Explores the ways in which the non-elite literary culture of the late seventeenth to mid eighteenth centuries worked to produce knowledge through collaborative means, in opposition to this period's more widely recognized focus on the authority of individuality.
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Political, literary, and cultural historians of the early modern Anglophone world have long characterized the crucial century between 1642 and 1742 as the period when absolutist theories of sovereignty yielded their dominance to shared models of governance and a burgeoning doctrine of unalienable, individual rights. Yet even the most cursory glance at the cultural record, reveals that individualism was largely a footnote to a conflict over the production of political
and cultural authority that erupted around the middle of the seventeenth century between sovereignty and collectivity. Collective Understanding, Radicalism, and Literary History reaches back to the English civil wars (1642-46, 1648) when a distinctive and anti-authoritarian hermeneutic emerged from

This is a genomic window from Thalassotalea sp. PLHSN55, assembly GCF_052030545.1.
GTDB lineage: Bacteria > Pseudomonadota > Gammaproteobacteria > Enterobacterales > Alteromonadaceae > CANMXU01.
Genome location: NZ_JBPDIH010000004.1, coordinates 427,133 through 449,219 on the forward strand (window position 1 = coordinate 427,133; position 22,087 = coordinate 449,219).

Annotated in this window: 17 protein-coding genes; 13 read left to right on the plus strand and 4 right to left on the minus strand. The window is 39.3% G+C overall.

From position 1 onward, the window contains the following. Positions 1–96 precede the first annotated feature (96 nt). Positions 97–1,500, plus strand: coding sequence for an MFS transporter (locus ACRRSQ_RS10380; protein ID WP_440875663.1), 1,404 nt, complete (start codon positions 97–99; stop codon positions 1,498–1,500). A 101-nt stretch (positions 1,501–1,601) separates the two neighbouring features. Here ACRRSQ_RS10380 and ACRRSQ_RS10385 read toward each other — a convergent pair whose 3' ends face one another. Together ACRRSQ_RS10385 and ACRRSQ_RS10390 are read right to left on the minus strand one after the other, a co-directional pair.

the dissident community known as the Levellers. Active between 1645 and 1653, the Levellers argued that a more just political order required that knowledge, previously structured by the epistemology of singularity upon which sovereignty had built its authority, be reorganized around the interpretive principles and practices of affiliation and collectivity.
Collective Understanding contends that late Stuart and eighteenth-century literature played a central role in marginalizing the non-elite methods of interpretation and knowledge production that had emerged in the 1640s. While pamphlets and other readily available texts ridiculed members of the commonalty, it was the longer narrative arcs of drama and fiction that were uniquely able to foreground the collaborative methods civil war dissidents and the Levellers in particular had used to
advance their opposition to sovereignty's epistemological paradigm. Writers such as William Davenant, Aphra Behn, Edward Sexby, Algernon Sidney, and Daniel Defoe repeatedly exposed these dissident methods as a profound and potentially catastrophic challenge to the political privileges of the ancien régime as
well as its ancestral monopoly on the production of new knowledge.